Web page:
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From AJR,   April 2000  issue

My Life with the Candor Man   

Forget straight talk, there was no talk at all from John McCain for this former Arizona Republic reporter.


By Adrianne Flynn
Adrianne Flynn runs the Annapolis bureau of Capital News Service for the University of Maryland College of Journalism.     


U.S. SEN. JOHN MCCAIN and I share something very special.
It's certainly not a warm, fuzzy relationship, as you'll see in a moment. And it's probably not even mutual respect, although I confess there's much to admire about the Arizona Republican.
Nope. It's our birthday. His is August 29, 1936. Mine is August 29, 1959. And I credit that happy cosmological coincidence with thawing, however briefly, his frosty relationship with his state's largest newspaper, the Arizona Republic.
I started covering McCain in 1984 as a rookie reporter for Tribune Newspapers, headquartered in Mesa, Arizona. McCain was running for his second congressional term. I had hints of his temper then, but it wasn't until 1986, the year McCain ran for Senate, that I felt the full force of his wrath.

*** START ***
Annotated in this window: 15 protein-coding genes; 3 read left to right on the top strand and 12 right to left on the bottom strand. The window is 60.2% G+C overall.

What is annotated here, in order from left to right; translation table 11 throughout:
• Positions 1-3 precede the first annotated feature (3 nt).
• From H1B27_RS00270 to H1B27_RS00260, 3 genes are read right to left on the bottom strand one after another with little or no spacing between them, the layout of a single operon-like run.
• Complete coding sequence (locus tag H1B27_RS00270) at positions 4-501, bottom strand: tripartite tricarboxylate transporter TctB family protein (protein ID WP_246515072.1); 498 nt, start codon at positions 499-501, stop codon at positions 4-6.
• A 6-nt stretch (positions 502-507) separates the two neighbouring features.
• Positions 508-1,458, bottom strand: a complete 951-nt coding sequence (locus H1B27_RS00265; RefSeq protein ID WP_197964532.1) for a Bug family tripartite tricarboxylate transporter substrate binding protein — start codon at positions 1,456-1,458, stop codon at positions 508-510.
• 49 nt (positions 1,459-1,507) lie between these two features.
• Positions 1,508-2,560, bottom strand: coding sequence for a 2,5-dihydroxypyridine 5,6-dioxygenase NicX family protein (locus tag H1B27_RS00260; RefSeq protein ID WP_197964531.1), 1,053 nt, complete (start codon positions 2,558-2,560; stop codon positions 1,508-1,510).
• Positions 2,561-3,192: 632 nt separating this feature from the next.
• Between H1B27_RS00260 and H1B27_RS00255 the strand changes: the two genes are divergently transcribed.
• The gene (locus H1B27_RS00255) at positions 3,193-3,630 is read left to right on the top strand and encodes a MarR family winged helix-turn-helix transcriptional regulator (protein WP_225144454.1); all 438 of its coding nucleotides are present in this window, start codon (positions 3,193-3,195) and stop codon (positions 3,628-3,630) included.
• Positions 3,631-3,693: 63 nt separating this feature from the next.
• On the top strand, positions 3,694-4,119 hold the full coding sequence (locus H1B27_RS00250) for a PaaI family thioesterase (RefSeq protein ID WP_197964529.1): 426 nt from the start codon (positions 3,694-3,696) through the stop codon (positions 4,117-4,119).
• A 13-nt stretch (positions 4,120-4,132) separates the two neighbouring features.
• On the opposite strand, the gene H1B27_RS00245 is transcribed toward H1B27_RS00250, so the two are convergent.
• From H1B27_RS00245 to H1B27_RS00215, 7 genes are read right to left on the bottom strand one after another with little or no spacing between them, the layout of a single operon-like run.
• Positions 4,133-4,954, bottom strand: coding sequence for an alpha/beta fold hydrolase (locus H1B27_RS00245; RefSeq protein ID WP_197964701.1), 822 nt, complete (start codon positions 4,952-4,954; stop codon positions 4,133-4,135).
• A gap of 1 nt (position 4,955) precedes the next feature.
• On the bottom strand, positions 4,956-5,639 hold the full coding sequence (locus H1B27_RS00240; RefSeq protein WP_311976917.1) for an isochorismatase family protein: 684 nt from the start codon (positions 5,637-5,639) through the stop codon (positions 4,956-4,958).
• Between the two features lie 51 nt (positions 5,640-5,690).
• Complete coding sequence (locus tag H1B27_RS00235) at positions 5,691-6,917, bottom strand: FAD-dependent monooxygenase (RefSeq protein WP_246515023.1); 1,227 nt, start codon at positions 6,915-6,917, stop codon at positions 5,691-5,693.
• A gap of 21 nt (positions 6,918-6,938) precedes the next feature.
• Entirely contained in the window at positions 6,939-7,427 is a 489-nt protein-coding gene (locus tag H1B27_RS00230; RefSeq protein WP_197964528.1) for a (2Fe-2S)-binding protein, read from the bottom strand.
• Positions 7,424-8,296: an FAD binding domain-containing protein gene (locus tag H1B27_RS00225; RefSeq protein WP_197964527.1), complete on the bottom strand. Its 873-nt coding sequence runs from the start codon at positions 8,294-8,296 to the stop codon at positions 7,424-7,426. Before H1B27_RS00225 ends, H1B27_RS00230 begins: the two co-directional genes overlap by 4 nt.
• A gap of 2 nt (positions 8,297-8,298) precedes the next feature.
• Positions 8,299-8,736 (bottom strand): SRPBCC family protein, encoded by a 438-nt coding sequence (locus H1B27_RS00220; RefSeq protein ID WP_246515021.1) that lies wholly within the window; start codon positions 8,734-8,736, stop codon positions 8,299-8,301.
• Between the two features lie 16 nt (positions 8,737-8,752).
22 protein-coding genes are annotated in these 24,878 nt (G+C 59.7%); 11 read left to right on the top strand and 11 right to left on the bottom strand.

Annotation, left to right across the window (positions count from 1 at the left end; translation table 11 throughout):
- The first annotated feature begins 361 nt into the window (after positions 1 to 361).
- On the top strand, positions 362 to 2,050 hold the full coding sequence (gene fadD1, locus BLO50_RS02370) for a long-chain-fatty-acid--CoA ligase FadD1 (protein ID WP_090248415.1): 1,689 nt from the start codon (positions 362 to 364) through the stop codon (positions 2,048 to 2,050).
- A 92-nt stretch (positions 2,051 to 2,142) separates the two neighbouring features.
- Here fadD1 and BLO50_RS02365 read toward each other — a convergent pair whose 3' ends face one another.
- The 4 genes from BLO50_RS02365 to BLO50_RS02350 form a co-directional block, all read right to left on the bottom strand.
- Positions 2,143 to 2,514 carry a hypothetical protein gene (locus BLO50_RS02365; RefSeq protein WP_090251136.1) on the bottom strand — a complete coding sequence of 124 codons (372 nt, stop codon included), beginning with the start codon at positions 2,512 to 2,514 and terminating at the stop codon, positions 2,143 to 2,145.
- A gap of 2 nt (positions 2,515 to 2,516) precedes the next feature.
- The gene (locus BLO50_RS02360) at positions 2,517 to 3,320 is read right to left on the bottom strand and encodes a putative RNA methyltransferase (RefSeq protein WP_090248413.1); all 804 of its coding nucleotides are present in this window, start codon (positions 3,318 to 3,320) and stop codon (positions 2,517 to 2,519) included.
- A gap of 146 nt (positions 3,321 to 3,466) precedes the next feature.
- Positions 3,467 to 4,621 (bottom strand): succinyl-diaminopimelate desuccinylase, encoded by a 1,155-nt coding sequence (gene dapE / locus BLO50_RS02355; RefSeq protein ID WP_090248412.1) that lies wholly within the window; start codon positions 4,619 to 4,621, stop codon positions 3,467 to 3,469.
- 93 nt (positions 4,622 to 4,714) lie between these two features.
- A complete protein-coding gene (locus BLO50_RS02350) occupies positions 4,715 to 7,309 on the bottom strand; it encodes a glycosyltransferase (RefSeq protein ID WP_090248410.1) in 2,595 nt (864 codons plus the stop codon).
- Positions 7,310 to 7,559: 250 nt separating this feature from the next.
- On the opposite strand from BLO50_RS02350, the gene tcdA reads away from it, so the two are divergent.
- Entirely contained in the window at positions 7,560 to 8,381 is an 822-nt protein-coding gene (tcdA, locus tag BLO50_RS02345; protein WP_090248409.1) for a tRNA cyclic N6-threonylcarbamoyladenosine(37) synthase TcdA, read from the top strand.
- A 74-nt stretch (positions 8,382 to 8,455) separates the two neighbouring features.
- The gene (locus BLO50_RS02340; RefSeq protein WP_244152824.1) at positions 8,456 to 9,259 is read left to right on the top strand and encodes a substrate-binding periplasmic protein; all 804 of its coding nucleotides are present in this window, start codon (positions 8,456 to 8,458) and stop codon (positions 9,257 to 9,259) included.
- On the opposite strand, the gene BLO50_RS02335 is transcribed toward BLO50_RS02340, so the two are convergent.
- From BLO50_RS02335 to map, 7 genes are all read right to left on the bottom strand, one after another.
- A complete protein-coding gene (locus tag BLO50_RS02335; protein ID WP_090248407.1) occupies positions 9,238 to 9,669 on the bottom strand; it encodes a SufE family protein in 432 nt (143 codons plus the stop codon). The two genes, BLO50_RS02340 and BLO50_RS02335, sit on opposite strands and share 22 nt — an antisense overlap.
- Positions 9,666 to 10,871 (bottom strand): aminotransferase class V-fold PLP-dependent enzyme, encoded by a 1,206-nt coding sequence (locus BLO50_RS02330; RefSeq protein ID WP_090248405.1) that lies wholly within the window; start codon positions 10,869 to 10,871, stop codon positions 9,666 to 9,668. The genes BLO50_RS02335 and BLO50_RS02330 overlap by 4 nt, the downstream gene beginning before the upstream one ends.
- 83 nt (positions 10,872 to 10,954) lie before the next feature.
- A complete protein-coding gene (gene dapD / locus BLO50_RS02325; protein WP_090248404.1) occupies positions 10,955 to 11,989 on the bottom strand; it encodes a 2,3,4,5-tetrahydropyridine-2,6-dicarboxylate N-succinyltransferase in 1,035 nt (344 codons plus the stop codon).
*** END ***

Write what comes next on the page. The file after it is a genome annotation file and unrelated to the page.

I was helping the paper's senior investigator on a little thing he was working on--the fact that Charles Keating, owner of American Continental Corp. and a thrift called Lincoln Savings and Loan, had bundled contributions from his family and employees and given them to Arizona politicians, including McCain. It took more than a year for the national press to catch up with this story--what became the disgrace of five U.S. senators and the largest thrift bailout in U.S. history.
As I pressed McCain for comment on the evolving story, he exploded. I remember his face: scrunched as a Cabbage Patch doll and as red as a gale-warning flag. I remember my ears ringing with rebuke and the embarrassment I felt.
Don't worry, my editor said, McCain does that a lot. It'll blow over.
We had a few other run-ins while I worked at the Tribune. I once hopped the fence around his driveway in Phoenix to "expose" a secret meeting he was holding with the congressional delegation. This did not make him happy, although he did come out and talk to me.
I helped cover a couple of his campaigns and, despite his mostly tepid competition, those could be some emotional times. I was well aware that he was, by the mid-1980s, Arizona's most powerful politician. That he demanded loyalty. That he liked to bully and intimidate those he felt were not on his side. I hadn't seen anything yet.
By March 1995, I was one of two Washington, D.C., correspondents for my former rival newspaper, the Arizona Republic.
My first day in the bureau I learned that John McCain didn't talk to us---the big US. Every member of the newspaper's staff was persona non grata.